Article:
Thanks so much for putting together a live set for us. Can you tell us a bit about the music on the set that you have recorded?
Well, music in this live set is representative for what I’ve been doing through most of 2010 and 2011 – deep dubstep, heavily infuenced by UK garage sounds with a lot of ambient backgrounds. Those tracks were released by such labels as Concrete Cut, Crude and Dubporn. There’s also one exclusive, never before published dubtech tune called ‘One Night’.
Who would you like to introduce us to as the next artist in the series?
This is a tough task. I know so many great artists… experimental heads from kIRk, Teielte, Shoju, Fau and Deam who you interviewed lately, Rhythm Baboon, Hatti Vatti, Think, 0311, Musley, Substep Infrabass… All those names deserve checking out, definitely. But if I have to choose one, I’ll actually choose three – guys from kIRk. Deam also mentioned them in his interview for Liminal Sounds. It’s probably the most original and open minded Polish project I know, way beyond any genre boundaries. They released a great record last year and are also playing live in many places around Poland. Check them out!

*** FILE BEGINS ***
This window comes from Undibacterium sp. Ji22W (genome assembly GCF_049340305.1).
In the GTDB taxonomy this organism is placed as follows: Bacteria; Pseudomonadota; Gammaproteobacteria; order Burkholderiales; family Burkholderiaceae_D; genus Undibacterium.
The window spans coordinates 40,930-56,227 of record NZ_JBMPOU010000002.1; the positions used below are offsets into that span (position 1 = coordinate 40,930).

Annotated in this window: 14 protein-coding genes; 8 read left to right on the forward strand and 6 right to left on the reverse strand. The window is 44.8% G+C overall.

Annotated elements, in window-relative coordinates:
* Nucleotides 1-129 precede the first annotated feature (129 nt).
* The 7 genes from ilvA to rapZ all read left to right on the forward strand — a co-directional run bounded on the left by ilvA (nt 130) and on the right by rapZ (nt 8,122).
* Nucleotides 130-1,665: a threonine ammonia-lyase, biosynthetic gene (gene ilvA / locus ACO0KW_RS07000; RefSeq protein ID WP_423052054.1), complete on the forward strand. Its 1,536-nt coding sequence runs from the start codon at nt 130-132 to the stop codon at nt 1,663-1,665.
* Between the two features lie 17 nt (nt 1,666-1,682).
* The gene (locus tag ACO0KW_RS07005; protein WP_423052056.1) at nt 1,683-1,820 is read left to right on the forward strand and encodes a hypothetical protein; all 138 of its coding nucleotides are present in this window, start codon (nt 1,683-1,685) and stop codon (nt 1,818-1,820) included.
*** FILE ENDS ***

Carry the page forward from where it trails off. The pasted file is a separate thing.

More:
PTR1 LIVE MIX
2. ptr1 – Comatose [Concrete Cut, 2010] 3. Liquid Molly – HDD (ptr1 remix) [Concrete Cut, 2011] 4. ptr1 – Elsewhere [Crude Records, 2011] 5. ptr1 – Let It Go [Crude Records, 2011] 6. Inanna – Cariad (ptr1 remix) [Dubporn Records, 2011] 7. ptr1 – Warmth [forthcoming Exterritory 2 compilation] 8. ptr1 – One Night [dub]
Total time: 27:06
All tracks recorded live by ptr1 exclusively for Liminal Sounds, 2012.